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I have a bag of random questions, some of them podcast-related, some general. I picked out a dozen at random and I put them to a podcasting maven.

If you’ve hung around podcasting for more than a week, you’ve probably heard of or read an update from the Earbuds Podcast Collective, the newsletter and podcast that nominates a different curator to pick their favourite podcasts on a given theme. It’s put together by the super-cool Arielle Nissenblatt, who’s also one half o the podcast Counter Programming with Shira & Arielle.

Arielle has some solid words-of-wisdom for podcasters seeking growth and, more importantly, authentic connection with listeners.

Before you hit Record, do you rehearse what you’re going to say?

Yes! Counter Programming is 75% scripted. Ahead of time, we put together a general outline for the episode, which includes our intro, our outro, and our main talking points for the center of the show. We also pre-write our ads. While we can be effective off-script, we know there’s a lot to cover – a lot of moving parts – so we find that having a script to ground us is extremely useful.

What’s the best bit of podcasting equipment you own?

I love my Røde NT-USB Mini mic. I actually won it in a Podcast Movement contest! It’s so cute and compact (and the mic stand magnetically attaches to the mic, how fun). Because it’s a dynamic mic, I don’t have to worry too much about the room tone.

If you could give every podcaster just one piece of advice, what would it be?

There are no rules in this podcast space. Sure, there are suggestions. And there are definitely some strongly advised do-nots. But for the most part, if you have an idea and you’re wondering, “hmm…I’m not sure if I can do this because I’ve never seen it done before…” most likely, you can and should go for it. For example, if you’re wondering whether or not you can sing the script for an ad because it would be more dynamic for your listeners, go for it. Of course, check with the advertiser, but the point is: there are no regulations for podcasting comparable to regulations that exist for TV or radio.

Who is your favourite podcast host or presenter?

I’m a big fan of Sam Sanders, host of the NPR show It’s Been a Minute with Sam Sanders. He does a spectacular job at asking the not-obvious questions of his guests.

What’s the most essential part of a podcaster-listener relationship?

Transparency. Podcasters owe it to their listeners to be transparent at every step of the production process. If audio quality somehow was compromised, podcasters should share a bit about what happened. If you have to take a week off of the show, podcasters should share what’s going on. If your show is changing shape between seasons 1 and 2, podcasters should let their listeners know what, why, and how. Being transparent helps podcasters gain their listeners’ trust.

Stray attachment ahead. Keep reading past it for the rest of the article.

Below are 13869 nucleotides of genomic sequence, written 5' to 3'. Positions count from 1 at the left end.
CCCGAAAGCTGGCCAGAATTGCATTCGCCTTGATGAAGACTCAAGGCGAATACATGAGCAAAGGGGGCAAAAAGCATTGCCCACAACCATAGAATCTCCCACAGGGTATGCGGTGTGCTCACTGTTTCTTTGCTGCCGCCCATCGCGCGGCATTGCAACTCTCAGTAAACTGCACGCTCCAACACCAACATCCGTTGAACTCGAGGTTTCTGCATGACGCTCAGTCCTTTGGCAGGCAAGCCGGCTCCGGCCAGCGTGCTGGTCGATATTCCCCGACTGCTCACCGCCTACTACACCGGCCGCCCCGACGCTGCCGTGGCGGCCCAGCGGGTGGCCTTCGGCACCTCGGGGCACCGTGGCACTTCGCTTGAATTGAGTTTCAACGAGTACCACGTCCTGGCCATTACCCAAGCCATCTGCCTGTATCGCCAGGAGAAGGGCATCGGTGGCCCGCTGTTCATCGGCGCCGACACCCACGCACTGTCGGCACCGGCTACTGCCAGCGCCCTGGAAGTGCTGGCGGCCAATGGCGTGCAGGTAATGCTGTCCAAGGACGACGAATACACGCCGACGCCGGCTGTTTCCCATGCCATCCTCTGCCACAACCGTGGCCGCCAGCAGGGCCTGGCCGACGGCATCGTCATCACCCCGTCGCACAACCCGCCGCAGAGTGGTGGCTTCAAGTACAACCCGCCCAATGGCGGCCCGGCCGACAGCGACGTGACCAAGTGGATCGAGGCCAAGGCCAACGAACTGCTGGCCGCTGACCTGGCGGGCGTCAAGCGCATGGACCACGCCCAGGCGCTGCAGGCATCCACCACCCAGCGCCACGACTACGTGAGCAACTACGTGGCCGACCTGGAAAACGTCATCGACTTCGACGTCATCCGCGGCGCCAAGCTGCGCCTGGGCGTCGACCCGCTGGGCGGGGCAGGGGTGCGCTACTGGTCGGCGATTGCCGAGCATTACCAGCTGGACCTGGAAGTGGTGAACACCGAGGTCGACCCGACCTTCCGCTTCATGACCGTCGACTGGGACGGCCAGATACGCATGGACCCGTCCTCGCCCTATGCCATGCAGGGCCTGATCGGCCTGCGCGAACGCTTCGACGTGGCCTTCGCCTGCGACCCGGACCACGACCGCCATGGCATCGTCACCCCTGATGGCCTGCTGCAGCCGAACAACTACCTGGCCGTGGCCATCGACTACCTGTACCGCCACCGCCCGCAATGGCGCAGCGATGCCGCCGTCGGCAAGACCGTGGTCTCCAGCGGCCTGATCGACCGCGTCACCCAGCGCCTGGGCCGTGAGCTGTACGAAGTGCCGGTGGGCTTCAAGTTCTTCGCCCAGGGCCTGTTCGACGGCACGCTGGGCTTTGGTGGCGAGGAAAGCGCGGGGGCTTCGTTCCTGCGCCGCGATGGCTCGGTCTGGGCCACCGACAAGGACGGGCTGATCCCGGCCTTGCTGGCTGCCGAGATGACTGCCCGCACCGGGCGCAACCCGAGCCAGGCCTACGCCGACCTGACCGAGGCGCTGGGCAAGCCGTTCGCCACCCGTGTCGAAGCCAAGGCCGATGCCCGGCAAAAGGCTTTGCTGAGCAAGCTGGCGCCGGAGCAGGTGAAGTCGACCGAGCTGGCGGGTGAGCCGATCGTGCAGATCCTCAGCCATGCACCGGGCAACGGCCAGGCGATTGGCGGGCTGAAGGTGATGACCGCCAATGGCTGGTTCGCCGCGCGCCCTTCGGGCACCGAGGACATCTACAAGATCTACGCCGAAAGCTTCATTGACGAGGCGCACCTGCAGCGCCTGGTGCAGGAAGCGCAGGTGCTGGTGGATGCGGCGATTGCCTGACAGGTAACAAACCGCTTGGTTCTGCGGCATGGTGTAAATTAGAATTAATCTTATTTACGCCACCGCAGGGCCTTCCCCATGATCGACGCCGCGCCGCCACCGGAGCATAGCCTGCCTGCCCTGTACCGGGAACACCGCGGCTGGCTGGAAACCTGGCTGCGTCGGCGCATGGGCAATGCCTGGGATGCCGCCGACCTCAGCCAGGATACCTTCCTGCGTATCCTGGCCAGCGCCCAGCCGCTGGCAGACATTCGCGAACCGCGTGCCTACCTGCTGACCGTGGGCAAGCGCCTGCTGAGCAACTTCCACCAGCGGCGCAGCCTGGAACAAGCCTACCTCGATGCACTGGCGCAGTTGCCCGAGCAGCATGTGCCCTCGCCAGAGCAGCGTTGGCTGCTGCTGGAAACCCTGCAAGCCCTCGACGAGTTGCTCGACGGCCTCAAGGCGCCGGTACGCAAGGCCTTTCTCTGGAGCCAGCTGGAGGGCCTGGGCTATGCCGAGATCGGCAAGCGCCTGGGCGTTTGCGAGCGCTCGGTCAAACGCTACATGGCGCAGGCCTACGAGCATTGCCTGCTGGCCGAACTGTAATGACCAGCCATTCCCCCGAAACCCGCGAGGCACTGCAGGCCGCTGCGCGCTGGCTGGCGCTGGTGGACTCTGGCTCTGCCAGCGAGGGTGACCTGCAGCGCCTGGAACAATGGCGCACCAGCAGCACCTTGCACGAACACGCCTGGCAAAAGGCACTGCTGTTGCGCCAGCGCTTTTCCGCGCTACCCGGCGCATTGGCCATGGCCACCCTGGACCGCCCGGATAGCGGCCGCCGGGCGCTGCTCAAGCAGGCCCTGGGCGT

What small, seemingly insignificant decision had a massive impact on your podcast?

Applying to be a featured on Apple’s New & Noteworthy and actually being accepted was huge for us. At first, it was overwhelmingly positive. We were getting thousands of downloads per day, tons of ratings and reviews, and screenshots sent to us by friends/family who were seeing our faces on Apple Podcasts. It was a huge boom for about six months. However, it didn’t translate to lifelong, dedicated listeners. I actually think it’s contributed to ghost-subscribers, who are downloading the show (or rather, the show is being downloaded for them), but not listening. Overall, I’m happy we were featured, and I’d do it again, but I’d caution that when you’re featured, you need to really capture those fans early on and initiate them into your podcast’s community.

What’s the worst advice someone has given you?

“You can never be over-dressed for a job interview.” You absolutely can.

Where have you traveled?

I’ve been to Israel nine times (I’ve got lots of family there). I’ve been to Mexico a few times, both to Cancun and to Mexico City. I spent three months in Zhenjiang, China (about 3 hours outside of Shanghai) during college. I went to Vietnam once for six days. Seoul, South Korea for one night. I went to Poland for ten days. ‘Twas freezing. I went to London when I was 11! And was supposed to go back last April as part of a huge Euro-trip — 10 days in Berlin, 5 in Brussels, and then 5 in London. But, alas, the pandemic.

What fad did you never really understand?

Long sleeve shirt under short sleeve shirt. Why?

What’s the most interesting fact you know?

My go-to is that the deepest lake in the world is Lake Baikal at 5387 feet deep (1642 m). It’s one of the clearest lakes in the world and is the oldest at 25-30 million years old!

How have you changed from when you were in high school?

I’m louder now. I was shy in high school. Now, it’s not that I’m not shy, but I actively combat any feelings of shyness in favor of speaking up. It’s been rewarding.

Would you rather take an action-packed European vacation or spend two weeks at the same Caribbean resort?

See above. I’d take that Euro-trip back!

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